Tokyo | A new Australian study says it has unearthed evidence that surgeons in China have harvested the hearts of death row prisoners before they were medically brain-dead.
The Australian National University study published in the American Journal of Transplantation on Tuesday examined thousands of Chinese medical papers published over decades to argue that surgeons were enlisted by the state to kill prisoners using organ transplant surgery.
While official Chinese records state that the prisoners were brain-dead before the organs were removed, the study’s researchers said their computer modelling uncovered proof that was not the case.
However, this is the first systematic study suggesting that prisoners were still alive on the operating table in Chinese state and military hospitals when their hearts and lungs were removed. Those findings argued surgeons were acting as executioners rather than the firing squads, in a breach of global medical ethics.
“We found that the physicians became the executioners on behalf of the state, and that the method of execution was heart removal,” study co-author and PhD researcher Matthew Robertson said.
“These surgeries are highly profitable for the doctors and hospitals that engage in them.”
‘There are probably a lot more hidden’
The study used computational text analysis to conduct a forensic review of 2838 papers drawn from a dataset of 124,770 Chinese-language transplant publications. An algorithm searching for evidence of problematic declarations of brain death found evidence in 71 of the reports that brain death was not declared properly.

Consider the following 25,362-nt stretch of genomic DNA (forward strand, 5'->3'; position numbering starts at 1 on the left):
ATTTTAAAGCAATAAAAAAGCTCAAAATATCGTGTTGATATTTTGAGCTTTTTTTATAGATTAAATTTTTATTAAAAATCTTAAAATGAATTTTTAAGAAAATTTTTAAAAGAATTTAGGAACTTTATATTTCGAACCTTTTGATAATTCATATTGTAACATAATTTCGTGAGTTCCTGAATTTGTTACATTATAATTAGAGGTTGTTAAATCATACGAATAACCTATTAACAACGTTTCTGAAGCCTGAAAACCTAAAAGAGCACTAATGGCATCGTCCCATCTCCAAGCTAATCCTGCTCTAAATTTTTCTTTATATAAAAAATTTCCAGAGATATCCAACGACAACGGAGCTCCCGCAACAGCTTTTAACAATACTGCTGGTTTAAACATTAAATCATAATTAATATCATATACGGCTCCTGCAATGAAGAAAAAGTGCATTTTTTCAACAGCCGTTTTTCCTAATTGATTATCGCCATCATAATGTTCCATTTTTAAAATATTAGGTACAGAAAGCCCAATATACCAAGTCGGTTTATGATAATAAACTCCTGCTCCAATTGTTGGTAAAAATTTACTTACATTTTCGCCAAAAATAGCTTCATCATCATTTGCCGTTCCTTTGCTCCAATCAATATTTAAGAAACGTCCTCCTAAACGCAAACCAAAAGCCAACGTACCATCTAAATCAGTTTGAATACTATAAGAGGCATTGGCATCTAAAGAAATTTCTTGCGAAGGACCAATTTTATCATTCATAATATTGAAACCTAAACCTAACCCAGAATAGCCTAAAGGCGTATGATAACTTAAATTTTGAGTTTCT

That meant the removal of the heart during the procedure was the medical cause of death, making the surgeons themselves the executioners.
Mr Robertson told The Australian Financial Review it was likely the numbers were much higher than 71 given the evidence was taken from a small sample, inconclusive results were omitted, and 56 hospitals and more than 300 medical workers in China were found to be involved.
“There are probably a lot more hidden. This is taken from a small sample,” he said.
Dr Jacob Lavee, an Israeli cardiac transplant surgeon, who also has an affiliation with Tel Aviv University, is a co-author of the paper.
Mr Robertson said the surgeries were conducted on death-row prisoners and on “prisoners of conscience”, which could include political prisoners or ethnic Uighurs.
“While we don’t know exactly how these prisoners end up on the operating table, we can speculate there are multiple troubling scenarios as to how this happens,” Mr Robertson said.
“These include a bullet to the prisoner’s head before being immediately rushed to hospital, or a drug injection that paralyses the prisoner.”
It was unclear if any of the prisoners were conscious during the organ removal process, although that was not the focus of the study.
The global dead-donor rule states that organ procurement must not begin until a donor is formally pronounced dead.